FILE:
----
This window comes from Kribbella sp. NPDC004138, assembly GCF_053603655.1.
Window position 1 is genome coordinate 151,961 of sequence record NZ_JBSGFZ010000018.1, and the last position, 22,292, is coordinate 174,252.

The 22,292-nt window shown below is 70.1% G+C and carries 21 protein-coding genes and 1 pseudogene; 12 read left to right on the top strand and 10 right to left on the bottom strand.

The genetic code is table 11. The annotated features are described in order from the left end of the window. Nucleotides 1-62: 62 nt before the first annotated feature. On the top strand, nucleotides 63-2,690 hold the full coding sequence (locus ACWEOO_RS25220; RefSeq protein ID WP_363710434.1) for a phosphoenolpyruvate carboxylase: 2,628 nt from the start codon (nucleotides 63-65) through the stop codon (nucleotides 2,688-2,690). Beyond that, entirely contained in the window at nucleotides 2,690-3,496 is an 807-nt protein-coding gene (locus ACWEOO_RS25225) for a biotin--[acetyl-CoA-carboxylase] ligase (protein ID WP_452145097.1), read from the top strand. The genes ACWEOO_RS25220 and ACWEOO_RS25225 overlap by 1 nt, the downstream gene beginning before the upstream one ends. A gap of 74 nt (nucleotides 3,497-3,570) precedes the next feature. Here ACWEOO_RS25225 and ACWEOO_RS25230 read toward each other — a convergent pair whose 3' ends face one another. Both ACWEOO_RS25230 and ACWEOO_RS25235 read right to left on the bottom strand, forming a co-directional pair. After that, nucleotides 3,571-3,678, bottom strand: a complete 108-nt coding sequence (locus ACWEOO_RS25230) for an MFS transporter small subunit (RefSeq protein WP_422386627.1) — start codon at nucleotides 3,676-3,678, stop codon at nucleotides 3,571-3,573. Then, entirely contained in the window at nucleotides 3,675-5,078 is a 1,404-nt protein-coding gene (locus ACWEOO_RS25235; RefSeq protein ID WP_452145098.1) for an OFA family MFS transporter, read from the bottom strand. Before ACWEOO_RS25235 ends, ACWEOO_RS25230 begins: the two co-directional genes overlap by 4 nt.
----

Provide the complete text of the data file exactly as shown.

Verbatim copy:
This window comes from Kribbella sp. NPDC004138, assembly GCF_053603655.1.
Window position 1 is genome coordinate 151,961 of sequence record NZ_JBSGFZ010000018.1, and the last position, 22,292, is coordinate 174,252.

The 22,292-nt window shown below is 70.1% G+C and carries 21 protein-coding genes and 1 pseudogene; 12 read left to right on the top strand and 10 right to left on the bottom strand.

The genetic code is table 11. The annotated features are described in order from the left end of the window. Nucleotides 1-62: 62 nt before the first annotated feature. On the top strand, nucleotides 63-2,690 hold the full coding sequence (locus ACWEOO_RS25220; RefSeq protein ID WP_363710434.1) for a phosphoenolpyruvate carboxylase: 2,628 nt from the start codon (nucleotides 63-65) through the stop codon (nucleotides 2,688-2,690). Beyond that, entirely contained in the window at nucleotides 2,690-3,496 is an 807-nt protein-coding gene (locus ACWEOO_RS25225) for a biotin--[acetyl-CoA-carboxylase] ligase (protein ID WP_452145097.1), read from the top strand. The genes ACWEOO_RS25220 and ACWEOO_RS25225 overlap by 1 nt, the downstream gene beginning before the upstream one ends. A gap of 74 nt (nucleotides 3,497-3,570) precedes the next feature. Here ACWEOO_RS25225 and ACWEOO_RS25230 read toward each other — a convergent pair whose 3' ends face one another. Both ACWEOO_RS25230 and ACWEOO_RS25235 read right to left on the bottom strand, forming a co-directional pair. After that, nucleotides 3,571-3,678, bottom strand: a complete 108-nt coding sequence (locus ACWEOO_RS25230) for an MFS transporter small subunit (RefSeq protein WP_422386627.1) — start codon at nucleotides 3,676-3,678, stop codon at nucleotides 3,571-3,573. Then, entirely contained in the window at nucleotides 3,675-5,078 is a 1,404-nt protein-coding gene (locus ACWEOO_RS25235; RefSeq protein ID WP_452145098.1) for an OFA family MFS transporter, read from the bottom strand. Before ACWEOO_RS25235 ends, ACWEOO_RS25230 begins: the two co-directional genes overlap by 4 nt.